Compare this with the comments on the Action Party. “The southern peasant wanted land, and Crispi, who did not want to (or could not) give it to him in Italy itself, who had no wish go in for “economic Jacobinism”, conjured up the mirage of colonial lands to be exploited. Crispi’s imperialism was passionate, oratorical, without any economic or financial basis.” Similarly Garibaldi is shown to deliberately ignore the evidence for the southern peasant’s desire for land.
The Action Party is repeatedly marked by this failure. It is incapable of seeing the basis of a bourgeois revolution within the alliance with the agrarian bloc in the south. It refused or was incapable of seeing beyond what Gramsci referred to as ‘economic-corporate’ interests. This was the problem of the communes of the renaissance, and it reappeared in the Risorgimento. In both cases, “the same narrow egoism prevented a rapid and vigorous revolution like the French one.”
One can put this simply. The Action Party never had a significant platform. “The Action Party lacked even a concrete program of government. In essence it was always, more than anything else, an agitational and propagandist body…” It never moved beyond the simple emotional desire for independence now. Exceptions such as Piscane were only notable in that they marked the continual poverty of the cycles of Action Party leadership. Even when the Action Party came to power in 1870 and 1876, there was no significant change in the substance of national policy.
In reality, the function of the Action Party was in fact a subordinate one to the Moderates. As Gramsci puts this, “The Moderates continued to lead the Action Party even after 1870 and 1876, and so-called “transformism” was only the parliamentary expression of this action of intellectual, moral and political hegemony.” Despite the expressed by the leadership of the Action Party towards the Moderates, it was the moderates who dictated the terms of the discussion. That discussion was built on an automatic exclusion of the great masses of the peasantry that made up the vast majority of the southern part of the nation.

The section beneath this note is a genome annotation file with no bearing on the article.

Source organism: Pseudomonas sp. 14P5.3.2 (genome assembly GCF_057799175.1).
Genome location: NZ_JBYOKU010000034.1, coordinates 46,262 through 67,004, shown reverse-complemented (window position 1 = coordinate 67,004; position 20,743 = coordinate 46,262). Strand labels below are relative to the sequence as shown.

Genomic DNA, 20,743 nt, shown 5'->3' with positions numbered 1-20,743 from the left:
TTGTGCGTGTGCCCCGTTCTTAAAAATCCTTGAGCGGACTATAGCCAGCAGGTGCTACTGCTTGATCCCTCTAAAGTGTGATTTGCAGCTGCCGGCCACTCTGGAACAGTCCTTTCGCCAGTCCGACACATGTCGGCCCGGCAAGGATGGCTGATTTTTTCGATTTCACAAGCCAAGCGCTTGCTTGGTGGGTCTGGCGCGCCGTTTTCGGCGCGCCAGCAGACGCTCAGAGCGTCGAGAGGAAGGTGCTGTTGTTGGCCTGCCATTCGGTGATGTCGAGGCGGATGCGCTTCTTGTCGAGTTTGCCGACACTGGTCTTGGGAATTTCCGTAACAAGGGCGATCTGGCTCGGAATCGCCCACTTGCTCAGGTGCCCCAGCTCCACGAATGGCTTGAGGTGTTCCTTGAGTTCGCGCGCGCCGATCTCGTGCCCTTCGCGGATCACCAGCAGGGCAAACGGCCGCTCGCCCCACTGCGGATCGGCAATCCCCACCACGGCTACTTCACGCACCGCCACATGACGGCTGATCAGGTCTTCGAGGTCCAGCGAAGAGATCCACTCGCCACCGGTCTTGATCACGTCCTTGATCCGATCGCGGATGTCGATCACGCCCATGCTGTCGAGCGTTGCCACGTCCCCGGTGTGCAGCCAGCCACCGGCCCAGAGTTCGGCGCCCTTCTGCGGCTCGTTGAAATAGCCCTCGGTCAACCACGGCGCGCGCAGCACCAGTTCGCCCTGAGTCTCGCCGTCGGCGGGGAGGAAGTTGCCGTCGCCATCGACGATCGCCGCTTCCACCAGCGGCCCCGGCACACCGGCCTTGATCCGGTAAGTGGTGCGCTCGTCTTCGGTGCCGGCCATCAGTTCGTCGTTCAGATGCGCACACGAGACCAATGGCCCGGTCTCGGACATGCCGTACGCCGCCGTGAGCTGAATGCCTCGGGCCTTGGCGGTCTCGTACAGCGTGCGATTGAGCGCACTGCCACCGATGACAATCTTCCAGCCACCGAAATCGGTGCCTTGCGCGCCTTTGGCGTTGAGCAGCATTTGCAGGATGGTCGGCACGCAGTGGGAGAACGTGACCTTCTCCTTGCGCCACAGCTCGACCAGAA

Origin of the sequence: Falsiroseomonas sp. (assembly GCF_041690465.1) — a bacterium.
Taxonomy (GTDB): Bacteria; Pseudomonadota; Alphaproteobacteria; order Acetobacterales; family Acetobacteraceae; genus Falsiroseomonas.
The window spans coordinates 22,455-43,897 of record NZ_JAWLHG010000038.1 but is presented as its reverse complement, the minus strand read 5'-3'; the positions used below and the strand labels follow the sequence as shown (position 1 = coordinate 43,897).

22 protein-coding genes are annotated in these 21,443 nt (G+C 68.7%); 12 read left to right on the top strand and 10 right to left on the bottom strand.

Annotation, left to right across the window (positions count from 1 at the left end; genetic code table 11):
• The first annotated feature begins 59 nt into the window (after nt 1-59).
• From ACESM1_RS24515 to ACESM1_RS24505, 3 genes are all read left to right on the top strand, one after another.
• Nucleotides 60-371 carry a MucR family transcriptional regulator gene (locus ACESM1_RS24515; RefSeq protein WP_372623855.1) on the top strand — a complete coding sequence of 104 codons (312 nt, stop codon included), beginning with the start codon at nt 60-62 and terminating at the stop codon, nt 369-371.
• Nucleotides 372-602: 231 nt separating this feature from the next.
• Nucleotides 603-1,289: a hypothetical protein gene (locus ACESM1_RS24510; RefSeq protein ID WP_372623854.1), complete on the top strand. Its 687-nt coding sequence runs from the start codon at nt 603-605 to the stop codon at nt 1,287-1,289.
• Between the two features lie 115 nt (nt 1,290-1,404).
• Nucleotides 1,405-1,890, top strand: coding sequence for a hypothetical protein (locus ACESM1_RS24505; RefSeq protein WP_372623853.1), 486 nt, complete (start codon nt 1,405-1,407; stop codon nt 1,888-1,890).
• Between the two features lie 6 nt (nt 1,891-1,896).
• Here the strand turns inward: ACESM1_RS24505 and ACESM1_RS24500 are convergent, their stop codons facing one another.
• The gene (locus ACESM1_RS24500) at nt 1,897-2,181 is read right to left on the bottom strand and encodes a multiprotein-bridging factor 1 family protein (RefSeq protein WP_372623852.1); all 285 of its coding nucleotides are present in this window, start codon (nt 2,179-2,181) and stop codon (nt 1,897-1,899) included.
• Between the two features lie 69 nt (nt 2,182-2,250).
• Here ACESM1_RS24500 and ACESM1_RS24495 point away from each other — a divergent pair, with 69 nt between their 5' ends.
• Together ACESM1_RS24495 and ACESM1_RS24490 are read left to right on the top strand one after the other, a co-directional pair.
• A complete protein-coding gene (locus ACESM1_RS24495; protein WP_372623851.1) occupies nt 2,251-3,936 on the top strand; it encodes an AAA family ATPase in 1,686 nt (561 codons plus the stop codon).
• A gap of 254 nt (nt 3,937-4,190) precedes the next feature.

Given the failure for this alliance to manifest itself, we are left with the alliance created by the Moderates. “Out of the Action Party and the Moderates, which represented the real “subjective forces” of the Risorgimento? Without a shadow of doubt it was the moderates, precisely because they were also aware of the role of the Action Party: thanks to this awareness, their “subjectivity” was a superior and more decisive quality. In Victor Emmanuel’s crude, sergeant-major’s expression “we’ve got the Action Party in our pocket” there is more historico-political sense than in all Mazzini.” It was their hegemonic block that was the successful one, the block of the aristocracy and the landowners, but it was one that, “made the people nation into an instrument, into an object, they degraded it. And therein lies the greatest and most contemptible demagogy…”